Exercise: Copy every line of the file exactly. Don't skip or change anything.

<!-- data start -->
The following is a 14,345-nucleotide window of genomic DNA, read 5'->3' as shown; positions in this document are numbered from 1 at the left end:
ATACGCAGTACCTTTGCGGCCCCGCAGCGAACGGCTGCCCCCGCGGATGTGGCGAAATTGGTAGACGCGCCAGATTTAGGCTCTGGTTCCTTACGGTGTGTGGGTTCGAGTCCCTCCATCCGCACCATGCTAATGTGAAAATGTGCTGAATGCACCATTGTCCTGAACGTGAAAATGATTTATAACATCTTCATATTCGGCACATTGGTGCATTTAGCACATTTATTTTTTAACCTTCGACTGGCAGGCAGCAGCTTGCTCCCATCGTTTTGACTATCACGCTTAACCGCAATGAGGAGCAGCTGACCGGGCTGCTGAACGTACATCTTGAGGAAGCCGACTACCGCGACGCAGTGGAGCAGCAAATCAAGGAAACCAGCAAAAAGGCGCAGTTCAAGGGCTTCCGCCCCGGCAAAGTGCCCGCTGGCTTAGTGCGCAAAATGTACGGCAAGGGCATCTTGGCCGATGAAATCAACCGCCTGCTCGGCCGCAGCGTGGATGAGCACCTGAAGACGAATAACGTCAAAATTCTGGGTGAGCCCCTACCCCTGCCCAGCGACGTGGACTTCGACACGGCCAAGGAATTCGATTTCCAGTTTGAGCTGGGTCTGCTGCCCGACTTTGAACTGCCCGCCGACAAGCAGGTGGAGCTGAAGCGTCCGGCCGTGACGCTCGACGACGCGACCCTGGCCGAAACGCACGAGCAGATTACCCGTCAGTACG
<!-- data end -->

The following is a 14,345-nucleotide window of genomic DNA, read 5'->3' as shown; positions in this document are numbered from 1 at the left end:
ATACGCAGTACCTTTGCGGCCCCGCAGCGAACGGCTGCCCCCGCGGATGTGGCGAAATTGGTAGACGCGCCAGATTTAGGCTCTGGTTCCTTACGGTGTGTGGGTTCGAGTCCCTCCATCCGCACCATGCTAATGTGAAAATGTGCTGAATGCACCATTGTCCTGAACGTGAAAATGATTTATAACATCTTCATATTCGGCACATTGGTGCATTTAGCACATTTATTTTTTAACCTTCGACTGGCAGGCAGCAGCTTGCTCCCATCGTTTTGACTATCACGCTTAACCGCAATGAGGAGCAGCTGACCGGGCTGCTGAACGTACATCTTGAGGAAGCCGACTACCGCGACGCAGTGGAGCAGCAAATCAAGGAAACCAGCAAAAAGGCGCAGTTCAAGGGCTTCCGCCCCGGCAAAGTGCCCGCTGGCTTAGTGCGCAAAATGTACGGCAAGGGCATCTTGGCCGATGAAATCAACCGCCTGCTCGGCCGCAGCGTGGATGAGCACCTGAAGACGAATAACGTCAAAATTCTGGGTGAGCCCCTACCCCTGCCCAGCGACGTGGACTTCGACACGGCCAAGGAATTCGATTTCCAGTTTGAGCTGGGTCTGCTGCCCGACTTTGAACTGCCCGCCGACAAGCAGGTGGAGCTGAAGCGTCCGGCCGTGACGCTCGACGACGCGACCCTGGCCGAAACGCACGAGCAGATTACCCGTCAGTACG